A remarkable meeting was held in Pasadena, California, February 18–20, 1993. It was remarkable because the meeting was devoted to the cause of Reformed ecumenicity. It was remarkable because the 80 delegates came from 10 countries, 15 denominations and 18 seminaries. It was remarkable because the impetus for the meeting came from Koreans, showing the maturity and leadership of this relatively new part of the Reformed community.
Dr. John E. Kim, president of the International Theological Seminary and pastor of the large Los Angeles Korean Christian Reformed Church, spearheaded this new project for a Reformed ecumenical organization. He, along with Dr. Luder Whitlock, Jr., president of Reformed Theological Seminary, and the Rev. Sam Sung Lee, Moderator of the General Assembly of the Hapdong Presbyterian Church in Korea, was elected co-president of the Fellowship. During a sabbatical from his pastoral duties, Dr. Kim traveled widely in Asia and established many contacts that contributed to the founding of the Fellowship. His address to the conference in Pasadena (printed in this issue of The Outlook) expressed his understanding of the need for the new organization.
In the course of his remarks, Dr. Kim noted the longstanding Korean frustration with the Reformed Ecumenical Council. In 1968 when the REC (then the RES) met in Amsterdam, C.C. Berkouwer spoke to the meeting and urged the RES to draw closer to the Roman Catholic Church. The Korean churches were so offended that in the next year, they withdrew from the RES.
The new IRF desires to be a conservative alternative to the REC. The hope is that various Reformed churches will affiliate with the new Fellowship. Strong interest has already been shown by several Asian and American denominations. But the IRF will seek to involve not only denominations. It will also seek members from seminaries and mission organizations and will have individuals as associate members.
Several seminaries known to readers of The Outlook were represented, including International, Reformed, the Korean Reformed Presbyterian Seminary and Westminster seminaries in Philadelphia and in California. Calvin Theological Seminary was invited but did not send a representative.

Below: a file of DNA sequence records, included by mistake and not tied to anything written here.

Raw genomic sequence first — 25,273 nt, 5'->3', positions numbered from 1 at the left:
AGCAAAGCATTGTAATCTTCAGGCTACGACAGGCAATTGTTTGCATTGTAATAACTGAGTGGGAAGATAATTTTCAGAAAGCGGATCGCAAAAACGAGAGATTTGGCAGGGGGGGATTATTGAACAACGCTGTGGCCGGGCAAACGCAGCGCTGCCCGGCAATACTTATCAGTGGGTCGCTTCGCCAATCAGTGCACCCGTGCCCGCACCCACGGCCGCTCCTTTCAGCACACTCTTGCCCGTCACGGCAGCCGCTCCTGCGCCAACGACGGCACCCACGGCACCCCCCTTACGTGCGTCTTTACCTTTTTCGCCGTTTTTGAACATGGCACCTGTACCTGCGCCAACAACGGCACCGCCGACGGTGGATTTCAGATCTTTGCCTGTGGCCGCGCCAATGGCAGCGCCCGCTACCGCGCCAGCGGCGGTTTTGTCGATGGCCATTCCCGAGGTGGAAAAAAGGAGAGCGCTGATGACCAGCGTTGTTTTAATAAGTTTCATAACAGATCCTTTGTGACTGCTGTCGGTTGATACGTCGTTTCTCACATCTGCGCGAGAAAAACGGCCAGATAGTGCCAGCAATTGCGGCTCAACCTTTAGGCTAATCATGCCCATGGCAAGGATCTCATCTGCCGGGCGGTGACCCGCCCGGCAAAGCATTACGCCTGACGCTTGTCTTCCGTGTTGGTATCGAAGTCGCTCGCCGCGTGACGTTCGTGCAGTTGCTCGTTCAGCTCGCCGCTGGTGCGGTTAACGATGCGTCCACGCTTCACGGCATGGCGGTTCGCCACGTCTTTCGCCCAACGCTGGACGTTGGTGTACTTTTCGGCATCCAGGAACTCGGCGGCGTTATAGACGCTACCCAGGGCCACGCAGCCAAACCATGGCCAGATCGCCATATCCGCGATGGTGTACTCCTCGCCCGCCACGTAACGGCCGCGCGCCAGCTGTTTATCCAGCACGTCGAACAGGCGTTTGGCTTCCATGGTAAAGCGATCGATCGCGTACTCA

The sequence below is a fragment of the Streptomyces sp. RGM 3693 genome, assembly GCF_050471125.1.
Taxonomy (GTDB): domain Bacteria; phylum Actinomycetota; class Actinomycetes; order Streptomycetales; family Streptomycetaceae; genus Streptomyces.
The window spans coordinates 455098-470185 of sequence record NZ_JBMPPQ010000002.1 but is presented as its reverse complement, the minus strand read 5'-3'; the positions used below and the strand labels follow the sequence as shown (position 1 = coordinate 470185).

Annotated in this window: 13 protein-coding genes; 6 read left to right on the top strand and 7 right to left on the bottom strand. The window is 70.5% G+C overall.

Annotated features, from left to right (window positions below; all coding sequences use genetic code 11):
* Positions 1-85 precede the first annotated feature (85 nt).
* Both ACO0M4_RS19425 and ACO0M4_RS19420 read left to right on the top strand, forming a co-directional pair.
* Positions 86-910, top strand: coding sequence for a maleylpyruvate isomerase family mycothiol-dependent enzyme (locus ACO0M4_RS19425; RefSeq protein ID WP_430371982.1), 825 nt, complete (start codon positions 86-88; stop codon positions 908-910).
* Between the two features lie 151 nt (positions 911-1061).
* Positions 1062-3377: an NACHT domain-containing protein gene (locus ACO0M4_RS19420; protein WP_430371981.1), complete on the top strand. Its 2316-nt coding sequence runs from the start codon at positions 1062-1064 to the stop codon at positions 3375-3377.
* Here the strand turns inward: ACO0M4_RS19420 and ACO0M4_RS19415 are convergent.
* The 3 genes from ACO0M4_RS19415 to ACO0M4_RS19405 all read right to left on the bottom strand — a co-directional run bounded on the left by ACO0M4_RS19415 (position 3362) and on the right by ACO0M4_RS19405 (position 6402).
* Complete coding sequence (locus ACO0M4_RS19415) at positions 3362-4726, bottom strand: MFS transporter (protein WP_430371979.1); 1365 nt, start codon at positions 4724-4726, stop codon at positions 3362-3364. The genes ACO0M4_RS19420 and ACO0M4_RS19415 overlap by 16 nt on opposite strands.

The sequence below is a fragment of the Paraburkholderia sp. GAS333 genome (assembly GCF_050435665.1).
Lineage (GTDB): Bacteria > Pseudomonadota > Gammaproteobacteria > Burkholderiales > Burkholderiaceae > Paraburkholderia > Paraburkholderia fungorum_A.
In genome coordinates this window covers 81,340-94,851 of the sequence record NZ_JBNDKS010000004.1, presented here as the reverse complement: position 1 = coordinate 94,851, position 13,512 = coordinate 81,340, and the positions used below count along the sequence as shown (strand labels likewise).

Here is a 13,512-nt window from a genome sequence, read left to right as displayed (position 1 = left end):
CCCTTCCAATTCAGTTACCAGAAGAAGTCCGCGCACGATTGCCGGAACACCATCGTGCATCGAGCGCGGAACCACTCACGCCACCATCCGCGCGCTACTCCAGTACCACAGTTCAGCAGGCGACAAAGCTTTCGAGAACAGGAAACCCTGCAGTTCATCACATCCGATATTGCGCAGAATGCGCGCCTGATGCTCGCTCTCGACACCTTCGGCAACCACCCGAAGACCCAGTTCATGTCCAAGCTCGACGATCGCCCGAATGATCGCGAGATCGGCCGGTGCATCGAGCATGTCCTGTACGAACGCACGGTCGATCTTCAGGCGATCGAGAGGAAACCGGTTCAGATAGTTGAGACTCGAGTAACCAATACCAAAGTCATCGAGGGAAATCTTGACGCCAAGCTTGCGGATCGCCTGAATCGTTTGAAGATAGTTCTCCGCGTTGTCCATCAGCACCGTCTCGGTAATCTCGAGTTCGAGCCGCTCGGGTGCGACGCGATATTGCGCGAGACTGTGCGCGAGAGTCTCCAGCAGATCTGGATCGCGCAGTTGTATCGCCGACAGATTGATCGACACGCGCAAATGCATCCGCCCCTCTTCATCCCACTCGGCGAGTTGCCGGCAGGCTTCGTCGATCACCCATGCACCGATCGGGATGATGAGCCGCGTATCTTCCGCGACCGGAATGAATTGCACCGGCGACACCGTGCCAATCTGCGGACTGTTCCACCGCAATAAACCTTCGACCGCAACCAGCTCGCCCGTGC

Basic organizational matters occupied some of the time of the conference. In addition to electing co-presidents and adopting by-laws, Dr. Ananda Perera was elected general secretary. Dr. Perera is currently a professor at International Theological Seminary. Questions about the Fellowship can be addressed to him at the seminary, 332 South Virgil Avenue, Los Angeles, CA 90020. Various regional secretaries were appointed to assist Dr. Perera and to represent the cause of the Fellowship in various parts of the world. I was elected recording secretary and chairman of the theological committee.
A number of papers on theological and methodological topics were read during the course of the conference. (My paper will be printed in the June issue of The Outlook.) One point of missionary strategy often adopted by Korean missionaries was discussed. This strategy involves the rapid development of theological seminaries on the field so that local leadership for the emerging churches can be quickly trained for service. The strength of this method is that it provides native leaders as soon as possible for the churches. It also points to the importance of theological education, seeing it not as a hindrance to evangelism, but a useful preparation for evangelism and a bulwark for the church’s health and development.
Other papers reported on the growth of Reformed churches in various parts of the world—especially Asia. Korea certainly seems to be the most fruitful mission field for Reformed Christianity in the twentieth century. Millions have been evangelized. Presbyterian churches have grown dramatically. But ecumenical problems definitely exist. It is estimated that there are now around 125 Presbyterian denominations in Korea! Other countries had exciting reports. Presbyterians from Thailand proudly displayed their recent translation of Louis Berkhof’s Manual of Christian Doctrine into Thai. A Korean missionary to the Philippines spoke of how the Presbyterian church there had joined a union church in 1948 and had become a liberal body. Through mission work the Presbyterian church was reborn in 1979 and now has built the Philippine Presbyterian Seminary which is educating people from many parts of Asia. A brother from Nepal spoke of how, in the face of great difficulties, the church has grown from nothing in 1951 to about 50,000 today. Much of that growth has come from Christians preaching and leading Bible studies in jails where they were imprisoned for their faith.
The conference was a very encouraging time for me. It was wonderful to hear what the Lord is doing in various parts of the world to build His church. It was a blessing to see new efforts to advance the cause of Reformed ecumenicity. May the Lord bless this Fellowship and use it for His glory.
Dr. Godfrey, editor of this department, currently Professor of Church History, is the President-elect of Westminster Theological Seminary in Escondido, CA.